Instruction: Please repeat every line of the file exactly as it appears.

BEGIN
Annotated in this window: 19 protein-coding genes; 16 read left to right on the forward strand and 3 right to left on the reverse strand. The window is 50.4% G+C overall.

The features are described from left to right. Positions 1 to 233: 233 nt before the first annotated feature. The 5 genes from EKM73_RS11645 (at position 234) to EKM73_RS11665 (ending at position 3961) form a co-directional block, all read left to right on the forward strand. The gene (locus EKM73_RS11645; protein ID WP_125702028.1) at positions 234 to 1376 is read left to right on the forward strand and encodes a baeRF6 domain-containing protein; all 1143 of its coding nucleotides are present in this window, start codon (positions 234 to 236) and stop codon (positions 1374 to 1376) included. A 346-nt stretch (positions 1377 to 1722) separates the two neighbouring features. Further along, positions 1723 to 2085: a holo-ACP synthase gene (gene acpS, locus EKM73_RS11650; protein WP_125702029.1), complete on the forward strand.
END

Annotated in this window: 19 protein-coding genes; 16 read left to right on the forward strand and 3 right to left on the reverse strand. The window is 50.4% G+C overall.

The features are described from left to right. Positions 1 to 233: 233 nt before the first annotated feature. The 5 genes from EKM73_RS11645 (at position 234) to EKM73_RS11665 (ending at position 3961) form a co-directional block, all read left to right on the forward strand. The gene (locus EKM73_RS11645; protein ID WP_125702028.1) at positions 234 to 1376 is read left to right on the forward strand and encodes a baeRF6 domain-containing protein; all 1143 of its coding nucleotides are present in this window, start codon (positions 234 to 236) and stop codon (positions 1374 to 1376) included. A 346-nt stretch (positions 1377 to 1722) separates the two neighbouring features. Further along, positions 1723 to 2085: a holo-ACP synthase gene (gene acpS, locus EKM73_RS11650; protein WP_125702029.1), complete on the forward strand.